Tests of model-dictated eligibility lawfulness (QCovid score example)

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Identically, models cannot excuse discrimination that is substantiated in law. The simple clinical judgement lawfulness tests above apply to the lawfulness of model driven decision-making. Replacing the word “clinician” with “model” in the tests arrives at identical conclusions: a priori assumption of ineligibility/insufficient eligibility of ME/CFS patient cohorts or individuals is unlawful.

Identically, models cannot excuse discrimination that is substantiated in law. Model-driven scoring replicates, scales and accelerates decision-making. It does not replace the clinician, particularly where reasonable clinical limitations are highlighted

The purpose of model driven scoring in any medical context is to replicate, scale and accelerate decision-making. It does not replace the clinician – it is applied by medical practice.

Where a model is known not to account for either medical, policy or requirements, its application must be selective to be lawful. Where model limitations have been communicated, the tenability of delaying or obfuscating terminal obligation/liability is negated further.

Example: Q Model assessment tool and Group 6 vaccination scheme eligibility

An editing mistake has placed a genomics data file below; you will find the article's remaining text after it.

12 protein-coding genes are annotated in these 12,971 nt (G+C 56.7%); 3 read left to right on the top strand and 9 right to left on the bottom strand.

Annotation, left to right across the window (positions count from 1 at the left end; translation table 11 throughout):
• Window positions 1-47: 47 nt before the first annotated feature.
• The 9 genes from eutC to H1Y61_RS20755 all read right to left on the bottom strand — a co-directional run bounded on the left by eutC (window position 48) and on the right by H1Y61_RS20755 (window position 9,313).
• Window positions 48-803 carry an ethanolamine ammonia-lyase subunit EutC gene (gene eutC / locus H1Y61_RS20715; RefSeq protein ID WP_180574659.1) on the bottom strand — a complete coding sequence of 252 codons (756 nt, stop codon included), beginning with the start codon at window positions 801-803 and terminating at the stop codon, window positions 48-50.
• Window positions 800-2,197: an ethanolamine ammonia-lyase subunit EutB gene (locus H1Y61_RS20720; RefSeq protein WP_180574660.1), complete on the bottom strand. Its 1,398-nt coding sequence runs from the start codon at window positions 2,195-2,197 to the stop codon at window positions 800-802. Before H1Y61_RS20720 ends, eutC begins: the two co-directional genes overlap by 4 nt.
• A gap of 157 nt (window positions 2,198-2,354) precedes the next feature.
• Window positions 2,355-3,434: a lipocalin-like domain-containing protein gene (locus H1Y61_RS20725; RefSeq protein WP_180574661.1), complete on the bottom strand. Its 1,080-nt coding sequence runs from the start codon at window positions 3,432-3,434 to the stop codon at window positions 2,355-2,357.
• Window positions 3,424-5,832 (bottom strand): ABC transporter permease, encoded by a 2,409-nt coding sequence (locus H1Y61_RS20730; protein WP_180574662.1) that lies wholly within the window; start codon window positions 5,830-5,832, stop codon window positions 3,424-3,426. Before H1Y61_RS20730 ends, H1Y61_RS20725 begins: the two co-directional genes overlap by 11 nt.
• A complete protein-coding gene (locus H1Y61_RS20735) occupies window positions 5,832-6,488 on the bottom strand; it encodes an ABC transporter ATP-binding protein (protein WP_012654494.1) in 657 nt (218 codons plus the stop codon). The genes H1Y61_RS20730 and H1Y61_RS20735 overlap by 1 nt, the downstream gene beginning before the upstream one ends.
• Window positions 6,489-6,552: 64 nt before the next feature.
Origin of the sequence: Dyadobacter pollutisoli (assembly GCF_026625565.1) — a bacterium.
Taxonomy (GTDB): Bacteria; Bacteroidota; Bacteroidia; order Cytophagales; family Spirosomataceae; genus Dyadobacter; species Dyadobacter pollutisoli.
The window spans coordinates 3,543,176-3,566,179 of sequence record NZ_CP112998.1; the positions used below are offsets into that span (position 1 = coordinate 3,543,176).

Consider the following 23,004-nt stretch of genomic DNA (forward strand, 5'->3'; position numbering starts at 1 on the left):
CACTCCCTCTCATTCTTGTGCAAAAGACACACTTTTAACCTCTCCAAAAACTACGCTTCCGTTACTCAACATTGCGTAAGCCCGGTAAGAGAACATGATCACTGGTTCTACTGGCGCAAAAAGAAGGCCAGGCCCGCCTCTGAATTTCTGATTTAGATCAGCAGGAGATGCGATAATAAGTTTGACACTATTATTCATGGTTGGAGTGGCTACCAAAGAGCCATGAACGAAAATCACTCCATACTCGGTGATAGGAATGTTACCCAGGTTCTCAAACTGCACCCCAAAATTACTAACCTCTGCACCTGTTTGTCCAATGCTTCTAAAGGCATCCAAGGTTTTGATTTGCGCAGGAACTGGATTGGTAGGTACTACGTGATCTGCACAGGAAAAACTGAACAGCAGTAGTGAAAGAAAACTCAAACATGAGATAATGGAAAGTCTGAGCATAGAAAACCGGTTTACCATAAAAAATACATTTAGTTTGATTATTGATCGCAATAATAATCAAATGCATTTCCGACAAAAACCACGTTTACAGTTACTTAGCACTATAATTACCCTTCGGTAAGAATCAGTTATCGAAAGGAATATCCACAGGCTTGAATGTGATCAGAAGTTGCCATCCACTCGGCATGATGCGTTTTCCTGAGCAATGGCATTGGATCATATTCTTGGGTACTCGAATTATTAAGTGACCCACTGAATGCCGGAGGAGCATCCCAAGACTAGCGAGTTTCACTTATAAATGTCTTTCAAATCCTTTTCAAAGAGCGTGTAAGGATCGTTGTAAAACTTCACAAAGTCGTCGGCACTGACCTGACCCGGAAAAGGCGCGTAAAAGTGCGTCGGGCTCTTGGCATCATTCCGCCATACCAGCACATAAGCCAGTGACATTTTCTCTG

As demonstrated regarding tests of clinical judgement unlawfulness, medical requirements dictated by Joint Committee on Vaccination and Immunisation (JCVI) policy cannot be applied in a way that substantiates incidents of discrimination in law or breaches duties of care.

As a specifically relevant example, the Q Model tool made available to UK specifically predicts probability of death and hospitalisation. It does not account for exacerbation of existing illness and thus does not account for:

  • the Green Book and JCVI requirement of clinical judgement
  • the consensus ME/CFS literature specificities outlined above regarding the impact of viral infection, the unusual severity of ME/CFS or its prevalence
  • the requirement that clinical judgement avoids discrimination in order to be lawful
  • the requirement that clinical judgement accounts for duties of care in order to be lawful

These tests are related to the tests of clinical judgement lawfulness: